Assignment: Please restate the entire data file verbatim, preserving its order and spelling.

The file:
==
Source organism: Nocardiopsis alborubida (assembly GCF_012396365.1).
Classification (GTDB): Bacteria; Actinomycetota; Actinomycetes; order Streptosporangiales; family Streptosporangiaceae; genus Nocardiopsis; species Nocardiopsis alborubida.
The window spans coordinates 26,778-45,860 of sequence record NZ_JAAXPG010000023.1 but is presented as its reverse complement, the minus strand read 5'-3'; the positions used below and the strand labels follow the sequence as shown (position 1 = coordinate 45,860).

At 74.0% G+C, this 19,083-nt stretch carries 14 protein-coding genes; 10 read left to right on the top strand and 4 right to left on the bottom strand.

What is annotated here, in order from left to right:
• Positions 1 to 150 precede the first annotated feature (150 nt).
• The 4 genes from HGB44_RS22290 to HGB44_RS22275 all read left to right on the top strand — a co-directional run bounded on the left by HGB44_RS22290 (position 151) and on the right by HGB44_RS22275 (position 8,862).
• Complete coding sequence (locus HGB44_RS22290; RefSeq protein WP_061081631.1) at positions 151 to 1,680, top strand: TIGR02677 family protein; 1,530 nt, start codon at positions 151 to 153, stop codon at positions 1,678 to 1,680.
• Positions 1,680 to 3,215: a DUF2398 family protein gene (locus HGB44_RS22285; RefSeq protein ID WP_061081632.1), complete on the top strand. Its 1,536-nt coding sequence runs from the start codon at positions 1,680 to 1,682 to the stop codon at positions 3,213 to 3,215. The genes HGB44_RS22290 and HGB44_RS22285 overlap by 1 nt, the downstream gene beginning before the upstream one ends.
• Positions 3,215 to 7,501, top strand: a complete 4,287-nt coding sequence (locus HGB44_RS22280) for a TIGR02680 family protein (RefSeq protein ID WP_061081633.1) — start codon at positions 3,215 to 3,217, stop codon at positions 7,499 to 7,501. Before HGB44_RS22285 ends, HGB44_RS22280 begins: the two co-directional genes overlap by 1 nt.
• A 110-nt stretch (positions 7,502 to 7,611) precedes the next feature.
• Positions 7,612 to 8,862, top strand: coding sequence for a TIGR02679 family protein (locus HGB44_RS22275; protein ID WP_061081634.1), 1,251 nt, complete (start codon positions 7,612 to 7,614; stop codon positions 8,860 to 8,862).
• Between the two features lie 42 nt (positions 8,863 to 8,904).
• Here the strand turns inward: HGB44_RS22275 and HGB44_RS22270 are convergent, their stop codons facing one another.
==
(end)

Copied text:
Source organism: Nocardiopsis alborubida (assembly GCF_012396365.1).
Classification (GTDB): Bacteria; Actinomycetota; Actinomycetes; order Streptosporangiales; family Streptosporangiaceae; genus Nocardiopsis; species Nocardiopsis alborubida.
The window spans coordinates 26,778-45,860 of sequence record NZ_JAAXPG010000023.1 but is presented as its reverse complement, the minus strand read 5'-3'; the positions used below and the strand labels follow the sequence as shown (position 1 = coordinate 45,860).

At 74.0% G+C, this 19,083-nt stretch carries 14 protein-coding genes; 10 read left to right on the top strand and 4 right to left on the bottom strand.

What is annotated here, in order from left to right:
• Positions 1 to 150 precede the first annotated feature (150 nt).
• The 4 genes from HGB44_RS22290 to HGB44_RS22275 all read left to right on the top strand — a co-directional run bounded on the left by HGB44_RS22290 (position 151) and on the right by HGB44_RS22275 (position 8,862).
• Complete coding sequence (locus HGB44_RS22290; RefSeq protein WP_061081631.1) at positions 151 to 1,680, top strand: TIGR02677 family protein; 1,530 nt, start codon at positions 151 to 153, stop codon at positions 1,678 to 1,680.
• Positions 1,680 to 3,215: a DUF2398 family protein gene (locus HGB44_RS22285; RefSeq protein ID WP_061081632.1), complete on the top strand. Its 1,536-nt coding sequence runs from the start codon at positions 1,680 to 1,682 to the stop codon at positions 3,213 to 3,215. The genes HGB44_RS22290 and HGB44_RS22285 overlap by 1 nt, the downstream gene beginning before the upstream one ends.
• Positions 3,215 to 7,501, top strand: a complete 4,287-nt coding sequence (locus HGB44_RS22280) for a TIGR02680 family protein (RefSeq protein ID WP_061081633.1) — start codon at positions 3,215 to 3,217, stop codon at positions 7,499 to 7,501. Before HGB44_RS22285 ends, HGB44_RS22280 begins: the two co-directional genes overlap by 1 nt.
• A 110-nt stretch (positions 7,502 to 7,611) precedes the next feature.
• Positions 7,612 to 8,862, top strand: coding sequence for a TIGR02679 family protein (locus HGB44_RS22275; protein ID WP_061081634.1), 1,251 nt, complete (start codon positions 7,612 to 7,614; stop codon positions 8,860 to 8,862).
• Between the two features lie 42 nt (positions 8,863 to 8,904).
• Here the strand turns inward: HGB44_RS22275 and HGB44_RS22270 are convergent, their stop codons facing one another.